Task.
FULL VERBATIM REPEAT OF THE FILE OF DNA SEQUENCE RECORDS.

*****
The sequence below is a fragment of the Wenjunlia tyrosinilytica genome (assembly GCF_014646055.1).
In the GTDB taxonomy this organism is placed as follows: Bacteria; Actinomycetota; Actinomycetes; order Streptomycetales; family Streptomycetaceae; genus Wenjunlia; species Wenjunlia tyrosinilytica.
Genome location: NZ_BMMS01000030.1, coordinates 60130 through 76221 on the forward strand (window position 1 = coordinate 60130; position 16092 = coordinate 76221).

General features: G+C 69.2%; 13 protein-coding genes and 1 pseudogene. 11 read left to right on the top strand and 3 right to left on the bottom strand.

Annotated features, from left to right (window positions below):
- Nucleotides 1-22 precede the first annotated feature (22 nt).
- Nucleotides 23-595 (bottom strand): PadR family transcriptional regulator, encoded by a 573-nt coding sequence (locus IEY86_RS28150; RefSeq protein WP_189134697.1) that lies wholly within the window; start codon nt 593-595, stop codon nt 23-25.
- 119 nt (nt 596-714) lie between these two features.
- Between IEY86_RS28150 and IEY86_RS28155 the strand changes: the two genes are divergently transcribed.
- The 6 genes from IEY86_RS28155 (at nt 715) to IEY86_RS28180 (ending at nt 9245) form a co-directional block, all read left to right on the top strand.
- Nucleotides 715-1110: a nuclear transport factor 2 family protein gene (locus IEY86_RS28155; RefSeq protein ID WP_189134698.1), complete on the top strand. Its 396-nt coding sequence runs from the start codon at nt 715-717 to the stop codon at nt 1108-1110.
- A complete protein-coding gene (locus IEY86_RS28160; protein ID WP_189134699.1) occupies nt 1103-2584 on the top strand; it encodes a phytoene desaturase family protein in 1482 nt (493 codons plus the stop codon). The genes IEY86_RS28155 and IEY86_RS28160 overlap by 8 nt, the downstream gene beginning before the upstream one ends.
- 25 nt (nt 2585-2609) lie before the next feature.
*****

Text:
The sequence below is a fragment of the Wenjunlia tyrosinilytica genome (assembly GCF_014646055.1).
In the GTDB taxonomy this organism is placed as follows: Bacteria; Actinomycetota; Actinomycetes; order Streptomycetales; family Streptomycetaceae; genus Wenjunlia; species Wenjunlia tyrosinilytica.
Genome location: NZ_BMMS01000030.1, coordinates 60130 through 76221 on the forward strand (window position 1 = coordinate 60130; position 16092 = coordinate 76221).

General features: G+C 69.2%; 13 protein-coding genes and 1 pseudogene. 11 read left to right on the top strand and 3 right to left on the bottom strand.

Annotated features, from left to right (window positions below):
- Nucleotides 1-22 precede the first annotated feature (22 nt).
- Nucleotides 23-595 (bottom strand): PadR family transcriptional regulator, encoded by a 573-nt coding sequence (locus IEY86_RS28150; RefSeq protein WP_189134697.1) that lies wholly within the window; start codon nt 593-595, stop codon nt 23-25.
- 119 nt (nt 596-714) lie between these two features.
- Between IEY86_RS28150 and IEY86_RS28155 the strand changes: the two genes are divergently transcribed.
- The 6 genes from IEY86_RS28155 (at nt 715) to IEY86_RS28180 (ending at nt 9245) form a co-directional block, all read left to right on the top strand.
- Nucleotides 715-1110: a nuclear transport factor 2 family protein gene (locus IEY86_RS28155; RefSeq protein ID WP_189134698.1), complete on the top strand. Its 396-nt coding sequence runs from the start codon at nt 715-717 to the stop codon at nt 1108-1110.
- A complete protein-coding gene (locus IEY86_RS28160; protein ID WP_189134699.1) occupies nt 1103-2584 on the top strand; it encodes a phytoene desaturase family protein in 1482 nt (493 codons plus the stop codon). The genes IEY86_RS28155 and IEY86_RS28160 overlap by 8 nt, the downstream gene beginning before the upstream one ends.
- 25 nt (nt 2585-2609) lie before the next feature.